Monday, September 4, 2023

The state of UAW negotiations for Labor Day 2023

Happy Labor Day! Today's big labor news isn't about either the SAG-AFTRA or WGA strikes. Instead, it's about the possibility of a UAW strike. This is a blog based in metro Detroit, the Motor City, and the threat of an auto workers strike is a local story with national implications.

I begin with Fox 2 Detroit reporting UAW rejects offer by Ford, files unfair labor charges against GM, Stellantis on Friday.

The United Auto Workers are holding firm with existing Big 3 deals set to expire in two weeks. The UAW also filed unfair labor practice charges against General Motors and Stellantis.
Five billion in losses from a ten-day strike? Yikes! That rivals what the actors and writers striking most of the summer did to the southern California economy.

Fox 2 Detroit did a good job of presenting the union viewpoint with some balance from management. The next day, WTOL 11 uploaded The clock is ticking for UAW negotiations with Big Three, which offered different labor perspectives and added more from management.

The United Auto Workers' contract with the Big Three is set to expire Sept. 14.
I shouldn't be surprised that these negotiations are a reaction to the concessions made during GM's bankruptcy, which also affected Chrysler, now Stellantis. All those profits since then have made the UAW want to take those concessions back.

Both Fox 2 and WTOL 11 brought up the transition to electric vehicles as an issue in the contract talks. Yahoo Finance explored that in United Auto Workers negotiations: Why the shift to EVs is such a big deal to workers.

United Auto Workers' members have authorized a strike in case negotiations with the Big Three U.S. automakers (GM, F, STLA) fail. Autolist Editor-in-Chief David Undercoffler spoke with Yahoo Finance Live anchor Akiko Fujita about the significant pay differences between a union and non-union job in a comparable role. "EVs are much simpler to manufacture by several orders of magnitude," Undercoffler says, adding that the UAW is likely looking to the future in a bid to help protect their members' jobs. Also, Burnes Center for Social Change Senior Fellow Seth Harris joined the conversation saying the "critical issue" in the transition to EV manufacturing will be wages, with workers wanting to ensure they will still get the "same, quality wages in an electric vehicle battery plant that they were earning when they were helping to build internal combustion engine vehicles."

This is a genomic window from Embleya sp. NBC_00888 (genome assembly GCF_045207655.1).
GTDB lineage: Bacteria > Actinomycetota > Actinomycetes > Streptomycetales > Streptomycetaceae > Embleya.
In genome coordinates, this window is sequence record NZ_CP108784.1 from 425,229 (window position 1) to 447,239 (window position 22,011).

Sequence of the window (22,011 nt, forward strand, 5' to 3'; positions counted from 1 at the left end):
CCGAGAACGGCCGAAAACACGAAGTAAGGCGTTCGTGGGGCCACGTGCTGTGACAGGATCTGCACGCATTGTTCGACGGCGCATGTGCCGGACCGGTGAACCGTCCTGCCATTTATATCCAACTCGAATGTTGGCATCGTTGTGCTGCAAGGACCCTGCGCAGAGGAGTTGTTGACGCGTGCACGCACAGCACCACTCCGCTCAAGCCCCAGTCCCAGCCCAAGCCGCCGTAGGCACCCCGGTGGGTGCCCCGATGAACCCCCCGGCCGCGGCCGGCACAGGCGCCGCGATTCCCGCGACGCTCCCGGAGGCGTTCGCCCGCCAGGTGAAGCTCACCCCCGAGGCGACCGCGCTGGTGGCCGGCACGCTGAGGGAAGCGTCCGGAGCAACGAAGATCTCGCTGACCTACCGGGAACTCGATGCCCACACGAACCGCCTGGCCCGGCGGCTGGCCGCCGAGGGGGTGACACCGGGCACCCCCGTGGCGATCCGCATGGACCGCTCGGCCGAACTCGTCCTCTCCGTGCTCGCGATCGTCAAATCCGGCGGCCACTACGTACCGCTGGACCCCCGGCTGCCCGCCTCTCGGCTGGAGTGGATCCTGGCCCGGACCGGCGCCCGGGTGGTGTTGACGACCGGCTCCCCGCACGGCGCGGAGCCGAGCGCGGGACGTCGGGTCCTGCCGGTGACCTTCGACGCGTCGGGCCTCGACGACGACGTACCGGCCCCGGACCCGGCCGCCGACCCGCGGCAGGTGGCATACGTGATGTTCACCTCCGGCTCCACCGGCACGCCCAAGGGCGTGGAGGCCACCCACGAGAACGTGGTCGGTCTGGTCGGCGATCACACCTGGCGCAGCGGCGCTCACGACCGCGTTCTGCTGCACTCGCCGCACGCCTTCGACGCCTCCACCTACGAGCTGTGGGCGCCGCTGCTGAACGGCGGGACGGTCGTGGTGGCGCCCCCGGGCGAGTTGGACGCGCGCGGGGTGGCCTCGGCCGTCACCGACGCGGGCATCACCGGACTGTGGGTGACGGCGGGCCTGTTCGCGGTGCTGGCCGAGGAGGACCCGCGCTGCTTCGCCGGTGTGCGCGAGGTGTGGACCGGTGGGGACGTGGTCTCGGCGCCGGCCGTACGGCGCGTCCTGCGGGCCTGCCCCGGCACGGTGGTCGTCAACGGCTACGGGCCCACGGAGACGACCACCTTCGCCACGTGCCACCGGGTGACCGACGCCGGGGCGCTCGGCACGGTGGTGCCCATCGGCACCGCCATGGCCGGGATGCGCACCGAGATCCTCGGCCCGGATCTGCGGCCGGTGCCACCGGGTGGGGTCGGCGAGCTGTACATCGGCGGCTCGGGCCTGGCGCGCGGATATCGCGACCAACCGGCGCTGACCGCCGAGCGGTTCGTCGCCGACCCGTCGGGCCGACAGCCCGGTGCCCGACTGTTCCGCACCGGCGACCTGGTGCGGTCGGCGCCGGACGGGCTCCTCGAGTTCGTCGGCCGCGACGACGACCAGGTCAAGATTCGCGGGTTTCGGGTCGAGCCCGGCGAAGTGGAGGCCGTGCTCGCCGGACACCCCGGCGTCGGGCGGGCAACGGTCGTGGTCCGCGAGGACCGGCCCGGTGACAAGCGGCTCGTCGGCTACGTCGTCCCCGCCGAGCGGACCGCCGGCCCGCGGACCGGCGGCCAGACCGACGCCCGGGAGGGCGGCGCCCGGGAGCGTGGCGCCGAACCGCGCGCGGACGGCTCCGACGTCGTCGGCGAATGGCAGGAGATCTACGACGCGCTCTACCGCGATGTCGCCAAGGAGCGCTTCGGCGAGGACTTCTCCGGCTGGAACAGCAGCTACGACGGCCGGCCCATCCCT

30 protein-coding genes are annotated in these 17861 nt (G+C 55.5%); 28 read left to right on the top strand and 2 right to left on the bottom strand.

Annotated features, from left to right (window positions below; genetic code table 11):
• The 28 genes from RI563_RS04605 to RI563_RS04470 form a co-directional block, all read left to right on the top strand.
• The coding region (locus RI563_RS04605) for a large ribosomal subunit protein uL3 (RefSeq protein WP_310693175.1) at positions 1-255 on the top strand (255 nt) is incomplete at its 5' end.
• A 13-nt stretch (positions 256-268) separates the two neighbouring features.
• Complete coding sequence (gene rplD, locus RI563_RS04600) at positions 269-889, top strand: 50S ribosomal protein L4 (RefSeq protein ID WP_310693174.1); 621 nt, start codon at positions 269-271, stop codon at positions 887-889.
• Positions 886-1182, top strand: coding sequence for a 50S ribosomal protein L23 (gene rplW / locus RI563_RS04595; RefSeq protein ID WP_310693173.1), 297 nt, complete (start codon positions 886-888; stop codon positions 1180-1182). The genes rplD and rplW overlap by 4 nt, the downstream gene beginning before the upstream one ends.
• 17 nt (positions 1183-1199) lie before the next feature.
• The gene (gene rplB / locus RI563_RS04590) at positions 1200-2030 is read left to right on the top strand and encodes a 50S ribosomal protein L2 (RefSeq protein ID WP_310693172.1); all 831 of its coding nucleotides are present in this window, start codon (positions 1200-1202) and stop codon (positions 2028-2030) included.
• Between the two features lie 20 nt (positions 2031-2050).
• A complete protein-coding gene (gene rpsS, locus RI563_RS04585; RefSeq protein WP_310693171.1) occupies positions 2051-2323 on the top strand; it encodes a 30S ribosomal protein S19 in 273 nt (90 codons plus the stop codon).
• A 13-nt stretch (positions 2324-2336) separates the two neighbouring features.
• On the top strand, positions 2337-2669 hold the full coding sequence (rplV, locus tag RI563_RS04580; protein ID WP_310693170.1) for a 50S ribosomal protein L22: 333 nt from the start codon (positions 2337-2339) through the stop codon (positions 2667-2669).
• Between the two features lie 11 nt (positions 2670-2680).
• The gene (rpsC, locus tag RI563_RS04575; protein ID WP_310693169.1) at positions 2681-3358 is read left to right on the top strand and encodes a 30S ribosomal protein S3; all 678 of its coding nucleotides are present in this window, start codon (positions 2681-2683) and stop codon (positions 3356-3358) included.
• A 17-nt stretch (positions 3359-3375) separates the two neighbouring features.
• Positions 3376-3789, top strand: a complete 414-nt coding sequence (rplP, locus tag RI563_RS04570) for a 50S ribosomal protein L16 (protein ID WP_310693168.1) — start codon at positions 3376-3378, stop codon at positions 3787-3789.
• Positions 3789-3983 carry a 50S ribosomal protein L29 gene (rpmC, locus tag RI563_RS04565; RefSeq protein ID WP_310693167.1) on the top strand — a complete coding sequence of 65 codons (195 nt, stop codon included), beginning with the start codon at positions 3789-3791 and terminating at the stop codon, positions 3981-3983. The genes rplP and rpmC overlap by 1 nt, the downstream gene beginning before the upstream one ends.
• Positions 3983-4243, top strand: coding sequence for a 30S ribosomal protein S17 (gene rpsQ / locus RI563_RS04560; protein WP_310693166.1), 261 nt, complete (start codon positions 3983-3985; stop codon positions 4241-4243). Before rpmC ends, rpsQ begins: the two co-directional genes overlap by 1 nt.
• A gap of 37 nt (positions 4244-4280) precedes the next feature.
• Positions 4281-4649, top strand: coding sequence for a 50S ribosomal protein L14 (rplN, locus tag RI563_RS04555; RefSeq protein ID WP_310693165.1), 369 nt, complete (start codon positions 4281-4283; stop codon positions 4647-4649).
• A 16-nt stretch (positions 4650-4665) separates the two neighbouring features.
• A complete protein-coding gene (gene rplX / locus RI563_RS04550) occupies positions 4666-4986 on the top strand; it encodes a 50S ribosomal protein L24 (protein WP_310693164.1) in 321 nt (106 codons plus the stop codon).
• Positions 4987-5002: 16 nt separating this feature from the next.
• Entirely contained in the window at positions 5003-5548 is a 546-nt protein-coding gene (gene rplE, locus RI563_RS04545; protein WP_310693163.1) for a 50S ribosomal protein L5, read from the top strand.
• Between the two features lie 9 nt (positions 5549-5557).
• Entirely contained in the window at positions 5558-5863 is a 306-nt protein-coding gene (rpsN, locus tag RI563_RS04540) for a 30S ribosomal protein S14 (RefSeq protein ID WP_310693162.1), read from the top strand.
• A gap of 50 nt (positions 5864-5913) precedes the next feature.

Anyone who has been reading my blog for any length of time knows I'm in favor of electric vehicles. I drive a Prius, for starters. While I enjoyed hearing that assembling electric vehicles is simpler than putting together internal combustion engine (ICE) vehicles — there are fewer moving parts in electric power plants and transmissions — I hadn't considered that would mean less labor in building cars and light trucks. On the one hand, it's always a good day when I learn something new, especially a point in favor of something I support already. On the other, it serves as an example of two of Commoner's Laws, everything is connected to everything else and there is no free lunch. May people not suffer so that the planet and profit thrive.

I plan on updating the strikes in Hollywood tomorrow, so stay tuned. In the meantime, enjoy the holiday while remembering the reason it exists.

1 comment:

  1. Thanks to driftglass for linking to this post in Mike’s Blog Round-Up at Crooks and Liars and welcome to all of you who came here from that link! You might appreciate my follow-up, Examinations of the SAG-AFTRA and WGA strikes leading into the Labor Day weekend. Also, welcome to all my Singaporean, Canadian, Dutch, Ukrainian, and other international readers. I appreciate all of you, especially my Singaporean readers, who have contributed about 11,300 page views this week, about five times as many as my American readers! Keep it up!